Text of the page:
The Vickers machine gun or Vickers gun is a name primarily used to refer to the water-cooled .303 British (7.7 mm) machine gun produced by Vickers Limited, originally for the British Army. The machine gun typically required a six to eight-man team to operate: one fired, one fed the ammunition, the rest helped to carry the weapon, its ammunition and spare parts. It was in service from before the First World War until the 1960s, with air-cooled versions of it on many Allied World War I fighter aircraft.
The Vickers machine gun was based on the successful Maxim gun gun of the late 19th century. After purchasing the Maxim company outright in 1896, Vickers took the design of the Maxim gun and improved it, reducing its weight by lightening and simplifying the action and substituting components made with high strength alloys. A muzzle booster was also added.
The British Army formally adopted the Vickers gun as its standard machine gun on 26 November 1912, using it alongside their Maxims. There were still great shortages when the First World War began, and the British Expeditionary Force, or BFE, was still equipped with Maxims when sent to France in 1914. Vickers was, in fact, threatened with prosecution for war profiteering, due to the exorbitant price it was demanding for each gun. As a result, the price was slashed. As the war progressed, and numbers increased, it became the British Army's primary machine gun, and served on all fronts during the conflict. When the Lewis Gun was adopted as a light machine gun and issued to infantry units, the Vickers guns were redefined as heavy machine guns, withdrawn from infantry units, and grouped in the hands of the new Machine Gun Corps (when heavier 0.5 in/12.7 mm calibre machine guns appeared, the tripod-mounted, rifle-calibre machine guns like the Vickers became medium machine guns). After the First World War, the Machine Gun Corps (MGC) was disbanded and the Vickers returned to infantry units. Before the Second World War, there were plans to replace the Vickers gun; one of the contenders was the 7.92 mm (.312 in) Besa machine gun (a Czech design), which eventually became the British Army's standard tank-mounted machine gun. However, the Vickers remained in service with the British Army until 30 March 1968. Its last operational use was in the Radfan during the Aden Emergency. Its successor in UK service is the L7 GPMG.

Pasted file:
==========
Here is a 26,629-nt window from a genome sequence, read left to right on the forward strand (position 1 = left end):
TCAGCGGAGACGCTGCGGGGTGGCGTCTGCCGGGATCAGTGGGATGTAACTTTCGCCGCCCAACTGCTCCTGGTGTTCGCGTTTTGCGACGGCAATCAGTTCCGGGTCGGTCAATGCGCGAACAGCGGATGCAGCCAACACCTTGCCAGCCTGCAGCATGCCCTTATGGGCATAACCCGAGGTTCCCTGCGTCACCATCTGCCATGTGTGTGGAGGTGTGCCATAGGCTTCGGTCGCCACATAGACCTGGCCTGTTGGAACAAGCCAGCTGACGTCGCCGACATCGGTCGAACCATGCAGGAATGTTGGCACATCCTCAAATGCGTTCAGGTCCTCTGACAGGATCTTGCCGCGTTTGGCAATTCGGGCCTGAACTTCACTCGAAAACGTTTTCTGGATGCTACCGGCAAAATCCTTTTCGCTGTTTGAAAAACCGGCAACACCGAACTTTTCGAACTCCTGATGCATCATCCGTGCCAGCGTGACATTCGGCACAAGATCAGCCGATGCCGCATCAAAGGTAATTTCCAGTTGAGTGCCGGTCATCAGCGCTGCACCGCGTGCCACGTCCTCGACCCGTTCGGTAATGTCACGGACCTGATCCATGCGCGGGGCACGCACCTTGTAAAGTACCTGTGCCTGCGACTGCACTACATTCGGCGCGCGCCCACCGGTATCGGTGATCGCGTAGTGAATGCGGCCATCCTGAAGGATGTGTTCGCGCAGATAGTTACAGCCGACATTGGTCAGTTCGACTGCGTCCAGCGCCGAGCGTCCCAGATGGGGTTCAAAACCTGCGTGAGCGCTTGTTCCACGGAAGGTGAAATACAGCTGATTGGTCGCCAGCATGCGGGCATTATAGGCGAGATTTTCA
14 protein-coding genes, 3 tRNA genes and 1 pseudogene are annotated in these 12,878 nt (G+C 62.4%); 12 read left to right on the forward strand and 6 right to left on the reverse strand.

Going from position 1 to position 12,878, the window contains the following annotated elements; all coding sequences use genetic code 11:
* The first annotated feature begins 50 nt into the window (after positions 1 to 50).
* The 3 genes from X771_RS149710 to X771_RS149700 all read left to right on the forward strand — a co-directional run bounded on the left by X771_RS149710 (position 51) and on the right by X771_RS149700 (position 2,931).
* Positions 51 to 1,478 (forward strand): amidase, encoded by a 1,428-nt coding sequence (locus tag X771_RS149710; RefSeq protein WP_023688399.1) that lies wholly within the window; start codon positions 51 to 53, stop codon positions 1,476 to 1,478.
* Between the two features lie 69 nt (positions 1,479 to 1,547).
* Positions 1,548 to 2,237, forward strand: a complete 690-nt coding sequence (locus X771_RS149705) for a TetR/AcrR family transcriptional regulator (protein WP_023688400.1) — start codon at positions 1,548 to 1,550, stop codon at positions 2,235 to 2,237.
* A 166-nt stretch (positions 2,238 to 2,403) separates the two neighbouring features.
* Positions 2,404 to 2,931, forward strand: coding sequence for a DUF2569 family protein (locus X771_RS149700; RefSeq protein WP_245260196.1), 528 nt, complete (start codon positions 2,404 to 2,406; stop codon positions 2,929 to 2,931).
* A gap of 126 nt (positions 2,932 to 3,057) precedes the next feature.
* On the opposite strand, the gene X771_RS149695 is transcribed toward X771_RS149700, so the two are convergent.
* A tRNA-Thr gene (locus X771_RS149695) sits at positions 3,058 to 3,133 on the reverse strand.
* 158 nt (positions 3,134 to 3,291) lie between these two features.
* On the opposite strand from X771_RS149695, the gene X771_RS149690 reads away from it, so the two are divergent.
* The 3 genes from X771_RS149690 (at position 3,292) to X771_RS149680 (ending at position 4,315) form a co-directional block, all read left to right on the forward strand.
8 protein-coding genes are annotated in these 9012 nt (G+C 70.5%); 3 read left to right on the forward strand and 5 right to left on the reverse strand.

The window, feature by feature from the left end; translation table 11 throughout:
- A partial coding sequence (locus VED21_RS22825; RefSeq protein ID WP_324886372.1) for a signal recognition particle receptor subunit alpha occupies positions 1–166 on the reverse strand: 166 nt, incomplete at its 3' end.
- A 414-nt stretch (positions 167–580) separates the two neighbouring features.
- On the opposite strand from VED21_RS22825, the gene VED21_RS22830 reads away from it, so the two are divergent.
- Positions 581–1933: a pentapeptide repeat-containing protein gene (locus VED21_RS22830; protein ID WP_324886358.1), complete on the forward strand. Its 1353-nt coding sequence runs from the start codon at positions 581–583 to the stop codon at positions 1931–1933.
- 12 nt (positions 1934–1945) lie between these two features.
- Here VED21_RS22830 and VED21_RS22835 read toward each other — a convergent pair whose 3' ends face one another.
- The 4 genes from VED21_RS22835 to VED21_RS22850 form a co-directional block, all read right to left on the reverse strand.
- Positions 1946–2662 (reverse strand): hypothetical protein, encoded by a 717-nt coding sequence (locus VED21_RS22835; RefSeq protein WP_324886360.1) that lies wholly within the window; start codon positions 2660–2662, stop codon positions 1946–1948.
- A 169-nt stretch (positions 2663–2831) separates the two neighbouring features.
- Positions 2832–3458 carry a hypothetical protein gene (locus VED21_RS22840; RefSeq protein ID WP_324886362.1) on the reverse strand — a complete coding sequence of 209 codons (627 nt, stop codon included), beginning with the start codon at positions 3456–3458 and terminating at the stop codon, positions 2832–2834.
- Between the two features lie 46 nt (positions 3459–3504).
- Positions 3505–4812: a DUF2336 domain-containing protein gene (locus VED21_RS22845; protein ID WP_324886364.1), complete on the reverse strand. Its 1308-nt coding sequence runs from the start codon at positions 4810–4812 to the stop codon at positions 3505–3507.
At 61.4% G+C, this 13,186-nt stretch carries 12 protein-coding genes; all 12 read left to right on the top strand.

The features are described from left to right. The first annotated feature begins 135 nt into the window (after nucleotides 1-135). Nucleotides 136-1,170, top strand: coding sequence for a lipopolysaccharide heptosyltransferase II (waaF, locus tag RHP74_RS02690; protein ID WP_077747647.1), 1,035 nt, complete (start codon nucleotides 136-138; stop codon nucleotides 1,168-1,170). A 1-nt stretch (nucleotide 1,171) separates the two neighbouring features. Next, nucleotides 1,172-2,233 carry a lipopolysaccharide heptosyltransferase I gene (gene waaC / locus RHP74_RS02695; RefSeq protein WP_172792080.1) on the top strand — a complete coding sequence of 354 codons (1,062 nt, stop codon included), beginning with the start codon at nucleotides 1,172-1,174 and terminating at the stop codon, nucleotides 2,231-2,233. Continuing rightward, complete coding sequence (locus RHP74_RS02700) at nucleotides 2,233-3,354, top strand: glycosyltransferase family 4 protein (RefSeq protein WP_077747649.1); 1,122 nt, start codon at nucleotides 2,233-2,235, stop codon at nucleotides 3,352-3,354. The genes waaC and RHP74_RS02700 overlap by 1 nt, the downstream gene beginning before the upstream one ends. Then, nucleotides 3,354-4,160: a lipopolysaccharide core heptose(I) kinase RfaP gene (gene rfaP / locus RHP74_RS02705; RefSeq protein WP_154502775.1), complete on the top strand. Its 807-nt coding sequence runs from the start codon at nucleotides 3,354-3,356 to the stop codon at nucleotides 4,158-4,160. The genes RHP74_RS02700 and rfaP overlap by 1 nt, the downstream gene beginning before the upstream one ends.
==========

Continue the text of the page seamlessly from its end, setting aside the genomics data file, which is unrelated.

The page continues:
Firing rate of this machine gun is low and also barrel overheats gradually, though it is possible to fire for a long time due to 250-round belt.